-nsub, --n-sub-samples <n_sub_samples>

Size of the sub-samples (default is 50).

-nres, --n-re-samples <n_re_samples>

The number of random re-samples used to bandwidth estimation. It has effect only if <randomize> is set to True. Default values is 25.

--return-median, --return-mean

If True, the estimator uses the median of all scaling factors for each sub-sample to estimate bandwidth of the full sample. If False (default), the estimator used the mean.

perun postprocessby kernel-regression user-selection

Nadaraya-Watson kernel regression with user bandwidth.

This mode of kernel regression postprocessor is very similar to estimator-settings mode. Also offers two types of regression estimator <reg-type> and that the Nadaraya-Watson estimator, so known as local- constant (lc) and the local-linear estimator (ll). Details about these estimators are available in perun postprocessby kernel-regression estimator-settings. In contrary to this mode, which selected a kernel bandwidth using the EstimatorSettings and chosen parameters, in this mode the user itself selects a kernel bandwidth <bandwidth-value>. This value will be used to execute the kernel regression. The value of kernel bandwidth in the resulting estimate may change occasionally, specifically in the case, when the bandwidth value is too low to execute the kernel regression. Then will be a bandwidth value approximated to the closest appropriate value, so that is not decreased the accuracy of the resulting estimate.

perun postprocessby kernel-regression user-selection [OPTIONS]

Options

-rt, --reg-type <reg_type>

Provides the type for regression estimator. Supported types are: “lc”: local-constant (Nadaraya-Watson) and “ll”: local-linear estimator. Default is “ll”. For more information about these types you can visit Perun Documentation.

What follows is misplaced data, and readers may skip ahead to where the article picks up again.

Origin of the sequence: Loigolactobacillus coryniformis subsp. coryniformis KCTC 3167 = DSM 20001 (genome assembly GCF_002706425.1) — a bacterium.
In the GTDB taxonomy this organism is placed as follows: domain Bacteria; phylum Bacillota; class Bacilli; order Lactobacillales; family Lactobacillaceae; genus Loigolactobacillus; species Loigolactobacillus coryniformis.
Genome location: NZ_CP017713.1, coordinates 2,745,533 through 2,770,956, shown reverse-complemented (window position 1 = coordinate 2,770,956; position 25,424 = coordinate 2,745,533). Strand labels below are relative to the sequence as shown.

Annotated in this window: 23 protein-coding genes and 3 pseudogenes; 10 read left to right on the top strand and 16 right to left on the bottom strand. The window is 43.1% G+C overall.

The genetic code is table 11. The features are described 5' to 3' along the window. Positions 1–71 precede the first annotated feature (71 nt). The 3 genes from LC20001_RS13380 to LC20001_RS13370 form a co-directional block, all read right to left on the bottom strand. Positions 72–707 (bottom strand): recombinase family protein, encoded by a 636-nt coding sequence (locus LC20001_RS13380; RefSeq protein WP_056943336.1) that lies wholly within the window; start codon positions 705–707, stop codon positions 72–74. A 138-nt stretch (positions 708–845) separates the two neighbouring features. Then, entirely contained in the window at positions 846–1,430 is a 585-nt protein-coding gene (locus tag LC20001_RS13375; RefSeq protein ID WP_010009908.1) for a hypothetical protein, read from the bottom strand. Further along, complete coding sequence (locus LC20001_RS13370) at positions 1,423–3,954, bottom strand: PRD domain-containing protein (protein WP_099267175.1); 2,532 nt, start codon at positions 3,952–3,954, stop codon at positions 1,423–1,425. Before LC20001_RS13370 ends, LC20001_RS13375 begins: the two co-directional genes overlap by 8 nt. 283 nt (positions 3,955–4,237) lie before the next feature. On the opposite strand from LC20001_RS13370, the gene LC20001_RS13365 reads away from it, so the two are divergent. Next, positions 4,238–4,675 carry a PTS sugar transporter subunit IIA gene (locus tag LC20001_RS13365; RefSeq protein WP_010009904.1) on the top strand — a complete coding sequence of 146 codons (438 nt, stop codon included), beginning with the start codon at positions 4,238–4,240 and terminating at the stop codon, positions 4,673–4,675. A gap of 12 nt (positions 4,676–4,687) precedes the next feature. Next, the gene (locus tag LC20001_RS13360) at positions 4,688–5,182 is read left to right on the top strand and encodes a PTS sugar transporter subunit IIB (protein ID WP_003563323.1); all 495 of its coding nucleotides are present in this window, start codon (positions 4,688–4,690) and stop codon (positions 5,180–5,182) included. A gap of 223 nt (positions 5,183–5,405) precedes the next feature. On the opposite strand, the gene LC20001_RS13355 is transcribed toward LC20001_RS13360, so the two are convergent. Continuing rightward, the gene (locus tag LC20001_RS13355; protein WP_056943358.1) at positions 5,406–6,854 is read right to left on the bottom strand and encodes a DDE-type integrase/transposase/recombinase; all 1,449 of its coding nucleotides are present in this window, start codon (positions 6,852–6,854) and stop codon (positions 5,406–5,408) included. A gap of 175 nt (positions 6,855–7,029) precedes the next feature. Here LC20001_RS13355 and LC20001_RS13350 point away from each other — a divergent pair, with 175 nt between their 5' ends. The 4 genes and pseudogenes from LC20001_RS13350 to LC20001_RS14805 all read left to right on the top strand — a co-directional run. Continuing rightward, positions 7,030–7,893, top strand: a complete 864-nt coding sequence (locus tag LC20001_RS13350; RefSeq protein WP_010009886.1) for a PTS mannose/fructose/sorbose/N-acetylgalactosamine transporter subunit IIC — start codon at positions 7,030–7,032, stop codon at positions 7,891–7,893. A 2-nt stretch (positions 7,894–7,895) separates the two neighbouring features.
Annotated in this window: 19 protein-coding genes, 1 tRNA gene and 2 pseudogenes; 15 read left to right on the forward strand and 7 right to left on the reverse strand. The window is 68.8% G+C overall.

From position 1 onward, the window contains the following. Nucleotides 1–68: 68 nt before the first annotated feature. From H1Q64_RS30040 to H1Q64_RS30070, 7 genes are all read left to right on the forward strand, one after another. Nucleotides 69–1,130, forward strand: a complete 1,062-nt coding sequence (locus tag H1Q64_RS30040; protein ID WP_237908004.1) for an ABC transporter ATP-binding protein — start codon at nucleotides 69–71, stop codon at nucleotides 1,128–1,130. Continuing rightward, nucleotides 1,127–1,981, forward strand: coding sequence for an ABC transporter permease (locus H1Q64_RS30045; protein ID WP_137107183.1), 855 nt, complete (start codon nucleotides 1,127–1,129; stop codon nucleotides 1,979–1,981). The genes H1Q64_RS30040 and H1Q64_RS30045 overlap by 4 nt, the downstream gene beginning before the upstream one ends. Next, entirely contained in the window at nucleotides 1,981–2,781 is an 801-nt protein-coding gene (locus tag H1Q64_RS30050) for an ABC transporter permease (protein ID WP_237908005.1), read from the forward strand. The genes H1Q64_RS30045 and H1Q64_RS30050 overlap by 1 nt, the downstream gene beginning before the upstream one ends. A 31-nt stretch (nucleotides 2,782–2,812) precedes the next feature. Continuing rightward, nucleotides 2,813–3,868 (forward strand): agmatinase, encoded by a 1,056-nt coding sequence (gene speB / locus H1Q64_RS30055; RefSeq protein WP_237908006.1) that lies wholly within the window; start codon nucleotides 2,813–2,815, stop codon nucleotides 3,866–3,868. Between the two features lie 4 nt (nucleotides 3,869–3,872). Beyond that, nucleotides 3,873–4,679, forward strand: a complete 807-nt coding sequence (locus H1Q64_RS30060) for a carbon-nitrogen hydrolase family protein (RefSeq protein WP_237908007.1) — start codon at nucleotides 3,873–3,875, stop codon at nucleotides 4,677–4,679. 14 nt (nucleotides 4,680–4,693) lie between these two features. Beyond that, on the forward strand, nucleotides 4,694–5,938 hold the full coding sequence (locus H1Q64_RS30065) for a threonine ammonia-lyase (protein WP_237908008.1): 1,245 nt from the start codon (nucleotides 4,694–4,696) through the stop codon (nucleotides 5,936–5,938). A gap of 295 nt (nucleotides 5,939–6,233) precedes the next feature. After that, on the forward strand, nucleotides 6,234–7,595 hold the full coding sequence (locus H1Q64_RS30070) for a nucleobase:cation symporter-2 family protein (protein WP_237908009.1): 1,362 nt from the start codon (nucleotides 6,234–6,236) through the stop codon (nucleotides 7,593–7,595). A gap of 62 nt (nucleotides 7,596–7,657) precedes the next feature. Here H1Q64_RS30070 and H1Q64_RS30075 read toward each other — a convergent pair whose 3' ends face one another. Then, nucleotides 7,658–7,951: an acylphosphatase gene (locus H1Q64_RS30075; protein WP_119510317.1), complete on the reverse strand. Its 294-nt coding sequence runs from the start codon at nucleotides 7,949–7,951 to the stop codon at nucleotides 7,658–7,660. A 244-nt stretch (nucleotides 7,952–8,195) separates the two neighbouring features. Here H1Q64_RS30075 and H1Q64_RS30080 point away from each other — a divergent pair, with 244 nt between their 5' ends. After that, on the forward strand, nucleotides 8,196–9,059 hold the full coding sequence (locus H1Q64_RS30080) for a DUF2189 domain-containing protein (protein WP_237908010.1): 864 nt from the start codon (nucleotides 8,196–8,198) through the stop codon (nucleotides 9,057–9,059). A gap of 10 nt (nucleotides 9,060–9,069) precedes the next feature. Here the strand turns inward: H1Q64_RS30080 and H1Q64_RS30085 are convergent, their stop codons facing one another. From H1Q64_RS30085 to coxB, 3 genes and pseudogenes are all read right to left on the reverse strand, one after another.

-bv, --bandwidth-value <bandwidth_value>

The float value of <bandwidth> defined by user, which will be used at kernel regression. [required]

perun postprocessby kernel-regression method-selection

Nadaraya-Watson kernel regression with supporting bandwidth selection method.

The last method from a group of three methods based on a similar principle. Method-selection mode offers the same type of regression estimators <reg-type> as the first two described methods. The first supported option is ll, which represents the local-linear estimator. Nadaraya-Watson or local constant estimator represents the second option for <reg-type> parameter. The more detailed description of these estimators is located in perun postprocessby kernel-regression estimator-settings. The difference between this mode and the two first modes is in the way of determination of a kernel bandwidth. In this mode are offered two methods to determine bandwidth. These methods try calculated an optimal bandwidth from predefined formulas:

Scotts’s Rule of thumb to determine the smoothing bandwidth for a kernel estimation. It is very fast compute. This rule was designed for density estimation but is usable for kernel regression too. Typically produces a larger bandwidth and therefore it is useful for estimating a gradual trend:

\[bw = 1.059 * A * n^{-1/5},\]

where n marks the length of X variable <per-key> and

\[A = min(\sigma(x), IQR(x) / 1.349),\]

where \(\sigma\) marks the StandardDeviation and IQR marks the InterquartileRange.

Silverman’s Rule of thumb to determine the smoothing bandwidth for a kernel estimation. Belongs to most popular method which uses the rule-of-thumb. Rule is originally designs for density estimation and therefore uses the normal density as a prior for approximating. For the necessary estimation of the \(\sigma\) of X <per-key> he proposes a robust version making use of the InterquartileRange. If the true density is uni-modal, fairly symmetric and does not have fat tails, it works fine:

\[bw = 0.9 * A * n^{-1/5},\]

where n marks the length of X variable <per-key> and

\[A = min(\sigma(x), IQR(x) / 1.349),\]

where \(\sigma\) marks the StandardDeviation and IQR marks the InterquartileRange.

perun postprocessby kernel-regression method-selection [OPTIONS]

Options

-rt, --reg-type <reg_type>

Provides the type for regression estimator. Supported types are: “lc”: local-constant (Nadaraya-Watson) and “ll”: local-linear estimator. Default is “ll”. For more information about these types you can visit Perun Documentation.

-bm, --bandwidth-method <bandwidth_method>

Provides the helper method to determine the kernel bandwidth. The <method_name> will be used to compute the bandwidth, which will be used at kernel regression.

perun postprocessby kernel-regression kernel-smoothing

Kernel regression with different types of kernel and regression methods.